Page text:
4302ChristiesA.jpg (6497 bytes)    4302ChristiesB.jpg (7065 bytes)     4302ChristiesF.jpg (6488 bytes)

4302ChristiesC.jpg (4589 bytes)     4302ChristiesD.jpg (6129 bytes)     4302ChristiesE.jpg (8254 bytes)
[ Thanks to Chris Cummings for correcting my earlier photos which were mistakenly those of car #700333 ]


4302 #28


Included as a survivor on the listing prepared by Rick LeForge. Owner shown as "Strauch" [Russell?]. Thanks to Chris Cummings (he never sleeps!) we were able to identify this roadster as the one that was highly modfiid by a former owner, a Mr. Stuck. It was featured in an article from an old issue of Special Interest Automobiles, circa 1983 (?).  Mr. Stuck had converted the car to semi-automatic operation; he could start the car from a distance, engage 1st gear and "remotely" drive the car towards himself !  This one is (was?) owned by V16 owner-enthusiast, Steve Nanini in Arizona.

AutoV16aS.jpg (41711 bytes)     autoV16b2S.jpg (39452 bytes)

autoV16b5S.jpg (43604 bytes)     autoV16b4S.jpg (49166 bytes)     
Looks like a regular Fleetwood  #4302 roadster on the outside, but this one got a makeover and a score more instruments,
making it  quasi-automatic; it was reported to have a top speed over 120 mph
[ Photos:  courtesy Special Interest Automobiles ]


4302 ?


The Kruse auctioneers offered this car for sale at one of their venues (which year?).  It was lot #663. The car is gold and black in very good condition. Among previous owners cited were Otis Chandler and Herbert Hoover.

[ photo ? ]


4302 #26


Solid car, but wrong wheels and many wrong details. Info from Rick LeForge.
4302 #37


On the listing of survivors prepared by Rick LeForge, the owner is listed as  Senator Woods. Restored in USA in the eighties. I saw the car for sale in France (5/2000).  It is the same color as the ex-Harrah V16. This may be a car that was sold in the USA in 1988 or 1989 and that went to a museum in France the same year. The car has a Cadillac-LaSalle Club badge. The museum paid close to $500K in 1989 although today it is for sale for $280,000. It is reported to be in concours condition.


4302pho.JPG (6620 bytes)

4302harr.jpg (12136 bytes)     v630rds#43.jpg (14803 bytes)
"Before" (top) and "After"   pictures of what is believed to be one and the same car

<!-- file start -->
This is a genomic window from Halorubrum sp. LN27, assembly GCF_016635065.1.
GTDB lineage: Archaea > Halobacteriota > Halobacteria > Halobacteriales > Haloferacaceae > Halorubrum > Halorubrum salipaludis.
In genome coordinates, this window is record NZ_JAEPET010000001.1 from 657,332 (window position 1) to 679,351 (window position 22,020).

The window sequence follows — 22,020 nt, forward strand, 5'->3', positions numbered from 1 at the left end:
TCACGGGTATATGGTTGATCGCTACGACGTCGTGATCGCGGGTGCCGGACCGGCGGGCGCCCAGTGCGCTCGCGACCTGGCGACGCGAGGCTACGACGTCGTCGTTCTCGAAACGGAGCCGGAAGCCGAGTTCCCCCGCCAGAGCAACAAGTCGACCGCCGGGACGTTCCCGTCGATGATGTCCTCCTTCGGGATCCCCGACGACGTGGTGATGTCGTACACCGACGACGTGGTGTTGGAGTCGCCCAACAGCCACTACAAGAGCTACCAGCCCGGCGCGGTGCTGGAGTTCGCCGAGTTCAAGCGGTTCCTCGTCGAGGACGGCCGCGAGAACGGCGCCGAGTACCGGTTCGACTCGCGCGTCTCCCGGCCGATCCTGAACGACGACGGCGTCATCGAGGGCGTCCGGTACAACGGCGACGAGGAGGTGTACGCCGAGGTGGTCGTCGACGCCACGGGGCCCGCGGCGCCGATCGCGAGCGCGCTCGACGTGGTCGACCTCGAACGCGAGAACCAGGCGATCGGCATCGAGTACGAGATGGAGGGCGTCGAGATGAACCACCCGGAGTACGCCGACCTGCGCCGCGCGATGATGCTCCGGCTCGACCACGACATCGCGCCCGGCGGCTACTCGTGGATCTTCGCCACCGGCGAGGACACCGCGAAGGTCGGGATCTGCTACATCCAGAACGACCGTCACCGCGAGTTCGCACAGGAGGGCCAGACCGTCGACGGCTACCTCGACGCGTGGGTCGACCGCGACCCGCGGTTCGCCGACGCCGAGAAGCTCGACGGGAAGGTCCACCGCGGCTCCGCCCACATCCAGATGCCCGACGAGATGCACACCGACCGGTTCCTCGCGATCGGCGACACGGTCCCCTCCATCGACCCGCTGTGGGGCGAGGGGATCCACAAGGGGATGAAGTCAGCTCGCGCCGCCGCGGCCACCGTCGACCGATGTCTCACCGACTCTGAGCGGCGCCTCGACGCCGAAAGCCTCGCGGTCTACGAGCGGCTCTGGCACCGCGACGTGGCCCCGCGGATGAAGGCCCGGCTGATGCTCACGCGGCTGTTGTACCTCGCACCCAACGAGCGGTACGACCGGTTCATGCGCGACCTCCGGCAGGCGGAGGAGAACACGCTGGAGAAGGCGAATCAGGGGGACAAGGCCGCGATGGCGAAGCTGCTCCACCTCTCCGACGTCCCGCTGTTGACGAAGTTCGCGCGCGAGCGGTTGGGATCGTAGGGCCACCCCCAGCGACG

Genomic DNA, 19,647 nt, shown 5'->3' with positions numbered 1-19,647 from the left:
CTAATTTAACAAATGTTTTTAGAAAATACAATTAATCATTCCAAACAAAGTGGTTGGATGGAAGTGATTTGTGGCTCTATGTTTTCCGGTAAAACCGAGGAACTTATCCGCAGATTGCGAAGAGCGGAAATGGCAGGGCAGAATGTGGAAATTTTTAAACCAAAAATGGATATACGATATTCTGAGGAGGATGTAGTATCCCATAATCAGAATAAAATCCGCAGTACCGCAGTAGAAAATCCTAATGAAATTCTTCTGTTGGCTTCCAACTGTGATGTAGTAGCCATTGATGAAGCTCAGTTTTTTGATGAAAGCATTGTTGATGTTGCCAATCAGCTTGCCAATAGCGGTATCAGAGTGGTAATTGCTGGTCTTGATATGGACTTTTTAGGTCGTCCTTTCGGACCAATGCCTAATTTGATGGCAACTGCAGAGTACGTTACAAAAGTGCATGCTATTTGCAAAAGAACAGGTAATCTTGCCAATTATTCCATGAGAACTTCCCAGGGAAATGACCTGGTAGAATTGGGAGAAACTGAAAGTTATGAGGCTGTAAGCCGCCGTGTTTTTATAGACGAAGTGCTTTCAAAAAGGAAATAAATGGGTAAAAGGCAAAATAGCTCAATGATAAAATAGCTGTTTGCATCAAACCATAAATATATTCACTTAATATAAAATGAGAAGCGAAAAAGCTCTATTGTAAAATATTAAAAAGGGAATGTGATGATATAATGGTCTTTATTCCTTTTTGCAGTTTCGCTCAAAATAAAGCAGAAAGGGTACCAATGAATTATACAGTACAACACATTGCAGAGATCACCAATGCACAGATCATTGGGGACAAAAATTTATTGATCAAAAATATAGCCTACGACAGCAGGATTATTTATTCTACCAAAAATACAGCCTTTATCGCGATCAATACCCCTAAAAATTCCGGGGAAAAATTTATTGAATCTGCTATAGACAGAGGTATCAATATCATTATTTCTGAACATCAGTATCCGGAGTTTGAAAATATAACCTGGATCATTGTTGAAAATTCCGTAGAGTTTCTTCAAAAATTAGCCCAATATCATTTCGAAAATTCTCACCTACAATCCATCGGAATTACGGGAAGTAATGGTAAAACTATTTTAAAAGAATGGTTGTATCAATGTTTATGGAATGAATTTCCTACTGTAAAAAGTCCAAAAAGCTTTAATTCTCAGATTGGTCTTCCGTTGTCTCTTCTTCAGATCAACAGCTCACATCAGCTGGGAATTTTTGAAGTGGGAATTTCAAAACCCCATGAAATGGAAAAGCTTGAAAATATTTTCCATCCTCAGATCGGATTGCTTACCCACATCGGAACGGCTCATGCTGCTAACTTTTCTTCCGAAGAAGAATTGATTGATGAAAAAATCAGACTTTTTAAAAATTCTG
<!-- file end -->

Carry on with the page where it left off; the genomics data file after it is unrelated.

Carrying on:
4302aa.jpg (7553 bytes)     4302rrGray.jpg (16558 bytes)     4302ab.jpg (6749 bytes)

This car?
[ Photo: Copyright ConceptCarZ - Internet ]


4302 #29 701056

Included in the listing of survivors prepared by Rick LeForge, the owner being a Mr. Sanders at the time. Possibly still owned today by Richard Sahlin [info from "Fleetwood" book by James J. Schild]



[Re-body from a Fleetwood "4375-S" sedan].  In July 2013, my favorite V16 sleuth, Chris Cummings of Virginia, found this car offered for sale at auction by RM's London branch. Comparing the upper 2 photos (which I came across in the 70s) with the others below it (from 2013), it seems highly plausible that we are looking at one and the same car.  The colors appear slightly different but this may be simply a matter of lighting and exposure. Chris got the VIN from RM's Chris Summers who said the transformation was done "a long time ago". He estimated the (last) restoration had been done in the 80s;  RM had no prior history about the car, other than it had been last sold through  a Brooks auction in the mid-90s and had been in Italy since then. Based on this latest information, I went through my own archives and came across a snippet indicating that V16 VIN 700353 (described as a Fleetwood style "4302" roadster) had been offered for sale at auction, in Geneva, Switzerland, in the nineties. Unfortunately, I cannot recall the source of that information but I was a resident of Geneva at that time and may have got wind of the auction through a friend and Ferrari dealer in that city. V16 enthusiast, Alan Merkel, said the roadster was mounted intially on a 1930 V8 chassis, as Fleetwood style "3902"; it was put subsequently on chassis #700353", that had initially got a Fleetwood sedan body (style "4375-S"); it is one of  the 367 "Sixteens" that shipped from the factory in February, 1930 (the first 3 "Sixteens" were shipped in December, 1929, and 5 more followed in January, 1930). Whether the sedan body survived and was put on another chassis is not known at this time (see the entry, below, for VIN 700353 in the section for Fleetwood style "4375-S).